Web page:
Source One's series for keeping up with the most recent highlights in procurement, strategic sourcing, and supply chain news week-to-week. Check in with us every Monday to stay up to date with the latest supply management news.
5 Key Factors to Consider When Conducting a Supplier Evaluation
Chris Feldsine, Thomas Net, 7/26/2018
Behind a successful business you often find a strong supply chain serving as its backbone. Proper supplier relationships lead to high product quality, targeted production timelines, and minimal operation costs. The key to maintaining strong relationships is ensuring that your supplier is the best choice for your company, meaning you need to evaluate the supplier's performance on a regular basis. Areas such as capacities, delivery strategies, technological resources, and general business practices are ones that should be aligned with your organization to confirm shared priorities. Successful evaluations and supplier selection can help reduce your company's risks, improve operation visibility, and generate a greater value for products and services.
Procurement's Guide to New Digital World Terminologies
Dennis Bouley, My Purchasing Center, 8/2/2018
In today's constantly evolving world, it's hard to keep up with all of the technological advancements, let alone the terms people use to talk about them. In any business, it's vital to be well-versed on the latest trends and topics, being able to participate in any discussion. While the definition of something may seem obvious given its name, there is often more than what meets the eye, meaning you should have an understanding of the capabilities and categories of the various technologies out there rather than just familiarizing yourself with the names of such. For example, blockchain is not just a chain of blocks, and digitization and digitalization are two different concepts.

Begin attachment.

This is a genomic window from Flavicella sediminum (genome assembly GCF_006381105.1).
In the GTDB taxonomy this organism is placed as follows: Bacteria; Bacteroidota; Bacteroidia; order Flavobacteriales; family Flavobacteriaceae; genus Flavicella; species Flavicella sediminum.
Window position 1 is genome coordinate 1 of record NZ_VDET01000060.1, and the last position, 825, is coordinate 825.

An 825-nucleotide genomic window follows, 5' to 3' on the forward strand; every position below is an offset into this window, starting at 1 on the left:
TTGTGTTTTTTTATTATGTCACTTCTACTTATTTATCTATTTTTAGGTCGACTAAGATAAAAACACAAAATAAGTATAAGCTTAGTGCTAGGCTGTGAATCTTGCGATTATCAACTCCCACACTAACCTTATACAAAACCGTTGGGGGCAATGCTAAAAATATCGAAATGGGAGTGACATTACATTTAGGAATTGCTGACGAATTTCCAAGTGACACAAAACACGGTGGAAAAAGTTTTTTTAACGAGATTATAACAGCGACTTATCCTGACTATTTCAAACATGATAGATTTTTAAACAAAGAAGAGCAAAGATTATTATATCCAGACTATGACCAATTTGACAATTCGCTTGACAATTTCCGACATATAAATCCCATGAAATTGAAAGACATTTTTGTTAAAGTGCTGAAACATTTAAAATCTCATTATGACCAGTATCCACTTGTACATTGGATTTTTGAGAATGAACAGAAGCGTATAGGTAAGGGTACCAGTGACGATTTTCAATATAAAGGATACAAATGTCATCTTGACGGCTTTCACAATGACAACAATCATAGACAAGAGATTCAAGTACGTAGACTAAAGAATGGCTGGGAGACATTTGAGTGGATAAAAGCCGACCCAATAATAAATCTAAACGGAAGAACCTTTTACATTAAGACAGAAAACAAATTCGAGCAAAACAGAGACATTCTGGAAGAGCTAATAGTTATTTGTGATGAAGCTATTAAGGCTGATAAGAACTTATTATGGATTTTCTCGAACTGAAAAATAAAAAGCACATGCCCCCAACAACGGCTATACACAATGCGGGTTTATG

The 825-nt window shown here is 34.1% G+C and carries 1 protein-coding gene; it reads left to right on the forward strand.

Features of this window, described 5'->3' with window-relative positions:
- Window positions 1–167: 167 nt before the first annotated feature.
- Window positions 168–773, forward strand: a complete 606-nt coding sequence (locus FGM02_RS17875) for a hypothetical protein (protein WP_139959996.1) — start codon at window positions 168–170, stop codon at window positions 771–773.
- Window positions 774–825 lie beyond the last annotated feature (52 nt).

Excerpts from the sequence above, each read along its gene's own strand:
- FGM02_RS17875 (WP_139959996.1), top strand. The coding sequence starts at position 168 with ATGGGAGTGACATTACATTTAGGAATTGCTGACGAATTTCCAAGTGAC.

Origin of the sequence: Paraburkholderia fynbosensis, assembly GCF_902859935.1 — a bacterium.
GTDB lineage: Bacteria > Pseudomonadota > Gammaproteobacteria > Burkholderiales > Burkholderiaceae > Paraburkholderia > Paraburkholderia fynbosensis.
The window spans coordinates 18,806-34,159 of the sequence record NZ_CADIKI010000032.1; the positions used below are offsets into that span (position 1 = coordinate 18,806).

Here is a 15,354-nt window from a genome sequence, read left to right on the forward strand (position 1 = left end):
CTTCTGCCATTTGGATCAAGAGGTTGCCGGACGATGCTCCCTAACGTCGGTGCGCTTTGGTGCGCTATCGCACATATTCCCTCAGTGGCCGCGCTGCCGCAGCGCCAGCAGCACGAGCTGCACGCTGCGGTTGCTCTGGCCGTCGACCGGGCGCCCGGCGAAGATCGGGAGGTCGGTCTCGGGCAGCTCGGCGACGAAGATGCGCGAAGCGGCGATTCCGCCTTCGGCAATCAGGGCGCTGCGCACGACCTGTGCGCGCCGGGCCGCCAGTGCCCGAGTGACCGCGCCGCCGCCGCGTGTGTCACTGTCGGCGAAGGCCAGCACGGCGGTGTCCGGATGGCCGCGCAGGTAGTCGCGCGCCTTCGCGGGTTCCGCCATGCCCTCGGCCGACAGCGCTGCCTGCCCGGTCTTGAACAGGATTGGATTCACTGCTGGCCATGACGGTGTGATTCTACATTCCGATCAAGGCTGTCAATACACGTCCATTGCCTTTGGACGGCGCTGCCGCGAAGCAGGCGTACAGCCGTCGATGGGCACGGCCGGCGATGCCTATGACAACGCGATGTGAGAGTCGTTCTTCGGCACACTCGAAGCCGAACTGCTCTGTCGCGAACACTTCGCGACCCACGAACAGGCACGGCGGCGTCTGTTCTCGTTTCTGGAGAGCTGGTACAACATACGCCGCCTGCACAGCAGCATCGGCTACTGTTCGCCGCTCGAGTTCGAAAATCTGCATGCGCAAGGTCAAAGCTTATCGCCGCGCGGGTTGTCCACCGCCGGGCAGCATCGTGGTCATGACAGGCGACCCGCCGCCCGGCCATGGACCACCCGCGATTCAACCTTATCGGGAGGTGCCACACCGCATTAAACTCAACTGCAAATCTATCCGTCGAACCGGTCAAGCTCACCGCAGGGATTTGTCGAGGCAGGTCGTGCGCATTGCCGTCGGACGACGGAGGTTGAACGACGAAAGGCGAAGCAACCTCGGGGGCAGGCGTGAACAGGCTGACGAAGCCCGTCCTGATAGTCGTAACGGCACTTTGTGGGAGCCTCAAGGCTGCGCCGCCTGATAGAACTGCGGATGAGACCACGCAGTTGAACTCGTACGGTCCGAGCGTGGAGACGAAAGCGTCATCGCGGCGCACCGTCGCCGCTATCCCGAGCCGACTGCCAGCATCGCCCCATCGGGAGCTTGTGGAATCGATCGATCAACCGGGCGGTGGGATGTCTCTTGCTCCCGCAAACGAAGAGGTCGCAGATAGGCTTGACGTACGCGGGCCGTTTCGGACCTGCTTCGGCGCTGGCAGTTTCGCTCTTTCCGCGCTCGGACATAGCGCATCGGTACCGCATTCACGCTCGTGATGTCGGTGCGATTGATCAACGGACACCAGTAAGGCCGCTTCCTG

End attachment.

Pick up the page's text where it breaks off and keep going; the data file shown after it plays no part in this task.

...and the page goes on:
U.S. Companies Improve Working Capital Performance- But Is It at the Expense of Suppliers?
Sydney Lazarus, Spend Matters, 8/6/2018
A study from The Hackett Group discovered that U.S. companies' working capital performance has reached its strongest since 2008. While this is a great improvement, it does not tell the entire story; companies are often shifting the burden of their working capital on to their suppliers. They are able to do so by extending payment terms and the average days payable outstanding in 2017 was 56.7 days, 3.4 days more than in 2016. The main metrics analyzed in the study were cash conversion cycle, and days sales, inventories, and payables outstanding. The main strategy identified is to hold back payments to suppliers, extending the payment term. This hampers the suppliers, particularly in their day sales outstanding performance, which has now reached a decade-high amount across companies nation-wide.